TechNotes # 9
April 2002 - Number 9
GUIDELINES FOR SBA APPROVAL OF REQUESTS FOR OVERLINE INVESTMENTS
Regulations which pertain to Overline investments are found at 13 CFR 107.740. The general rule at §107.740 (a) states in relevant part:
(a) General Rule. This §107.740 applies if you have outstanding Leverage or intend to issue Leverage in the future. Without SBA's prior written approval, you may provide Financing or a Commitment to a Small Business only if the resulting amount of your aggregate outstanding Financings and Commitments to such Small Business and its Affiliates does not exceed:
(1) For a Section 301 (c) Licensee, 20 percent of the sum of:
(i) Your Regulatory Capital as of the date of the Financing or Commitment; plus
(ii) Any Distribution(s) you made under §107.1570(b), during the five years preceding the date of the Financing or Commitment, which reduced your Regulatory Capital; plus
(iii) Any Distribution(s) you made under §107.585, during the five years preceding the date of the Financing or Commitment, which reduced your Regulatory Capital by no more than two percent or which SBA approves for inclusion in the sum determined in this paragraph (a)(1).
(2) For a Section 301 (d) Licensee, 30 percent of a sum determined in the manner set forth in paragraph (a) (1) (i) through (iii) of this section.
Although SBA believes that SBICs should make every effort to plan for follow-on investments within their overline limit at the time their initial investment is made, SBA recognizes that many SBICs are asked to fund amounts which place the investment in overline status. Often, these financings take the form of bridge loans to provide liquidity to the small concern until the next round of equity financing can be put in place. However, SBA is also seeing situations in which the SBIC's investment is not being made to "bridge" the small concern to the next identified round of financing or some identifiable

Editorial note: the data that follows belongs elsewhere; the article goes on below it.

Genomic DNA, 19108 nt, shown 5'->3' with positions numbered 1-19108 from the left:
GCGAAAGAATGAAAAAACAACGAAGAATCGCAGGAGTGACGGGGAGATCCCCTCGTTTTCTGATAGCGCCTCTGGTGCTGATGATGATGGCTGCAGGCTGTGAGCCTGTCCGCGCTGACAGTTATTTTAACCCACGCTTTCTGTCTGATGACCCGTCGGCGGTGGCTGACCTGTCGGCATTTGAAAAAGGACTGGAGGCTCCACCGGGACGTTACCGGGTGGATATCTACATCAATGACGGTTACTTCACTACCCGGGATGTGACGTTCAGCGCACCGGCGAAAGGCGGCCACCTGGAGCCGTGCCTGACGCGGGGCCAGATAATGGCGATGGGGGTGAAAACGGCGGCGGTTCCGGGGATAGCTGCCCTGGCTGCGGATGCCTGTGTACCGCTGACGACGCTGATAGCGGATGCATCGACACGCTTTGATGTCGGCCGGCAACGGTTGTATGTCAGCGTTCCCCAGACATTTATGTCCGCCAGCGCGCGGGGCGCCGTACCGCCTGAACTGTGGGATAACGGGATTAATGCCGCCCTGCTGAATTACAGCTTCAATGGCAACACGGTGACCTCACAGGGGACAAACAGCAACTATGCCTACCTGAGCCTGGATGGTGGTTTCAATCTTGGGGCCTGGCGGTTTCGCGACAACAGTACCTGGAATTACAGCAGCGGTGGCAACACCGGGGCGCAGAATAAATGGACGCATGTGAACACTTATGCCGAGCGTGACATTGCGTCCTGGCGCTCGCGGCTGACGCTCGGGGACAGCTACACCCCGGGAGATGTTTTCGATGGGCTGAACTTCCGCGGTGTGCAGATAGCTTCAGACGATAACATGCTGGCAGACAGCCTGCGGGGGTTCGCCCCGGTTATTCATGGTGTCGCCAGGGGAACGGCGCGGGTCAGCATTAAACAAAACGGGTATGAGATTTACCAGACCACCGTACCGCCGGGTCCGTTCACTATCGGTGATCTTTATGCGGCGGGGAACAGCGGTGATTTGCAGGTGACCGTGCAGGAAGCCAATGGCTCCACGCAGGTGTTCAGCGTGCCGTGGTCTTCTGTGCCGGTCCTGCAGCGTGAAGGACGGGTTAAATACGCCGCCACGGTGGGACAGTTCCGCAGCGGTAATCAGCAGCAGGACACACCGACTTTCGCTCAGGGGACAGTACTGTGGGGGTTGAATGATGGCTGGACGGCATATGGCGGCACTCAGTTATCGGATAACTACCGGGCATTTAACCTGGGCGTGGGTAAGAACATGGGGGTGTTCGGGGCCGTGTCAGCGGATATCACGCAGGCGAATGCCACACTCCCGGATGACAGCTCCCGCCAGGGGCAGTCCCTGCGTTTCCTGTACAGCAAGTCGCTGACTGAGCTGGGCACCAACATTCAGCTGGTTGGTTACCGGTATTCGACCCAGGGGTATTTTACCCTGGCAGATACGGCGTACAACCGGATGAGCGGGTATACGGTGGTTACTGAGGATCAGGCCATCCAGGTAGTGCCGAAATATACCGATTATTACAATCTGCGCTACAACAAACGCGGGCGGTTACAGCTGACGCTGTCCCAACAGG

liquidity event. Rather, they are being made for an indefinite period of time and without any identifiable means of exiting or reducing the overline investment position. Unfortunately, in many such cases, the SBIC is the only source of financing for the small concern, and in the absence of the requested financing, the small concern will go out of business and the SBIC will be forced to write off its investment.
SBA's overline regulation was liberalized in December 1999 to allow the Regulatory Capital for overline purposes to be increased by return of capital distributions (as permitted under §107.1570(b) or §107.585) made during the five years preceding the investment. Because of the higher overline limit resulting from the add-back of up to five years of return of capital distributions as well as concerns about current economic and market conditions, SBA undertook a review of its practices with respect to approval of overline requests and noted in particular
- The interpretation by many SBICs of SBA's Policy and Procedure Release (PPR) #2001 that SBA will automatically approve overline requests which do not exceed 30% of Regulatory Capital. It should be noted that PPR # 2001 was issued July 15, 1989 and did not contemplate the increase in overline limit resulting from the add back of Regulatory Capital as now allowed.
- The increase of overline requests from SBICs which are approaching maturation and de facto wind down of their operations.
As a result, SBA has determined that the following general guidelines will apply to overline investments:
1. As a general rule, overline requests should only be made in unusual circumstances.
2. There is no automatic or routine approval of any overline request, including overline requests up to 30% of Regulatory Capital. SBA will review all requests on their individual merits.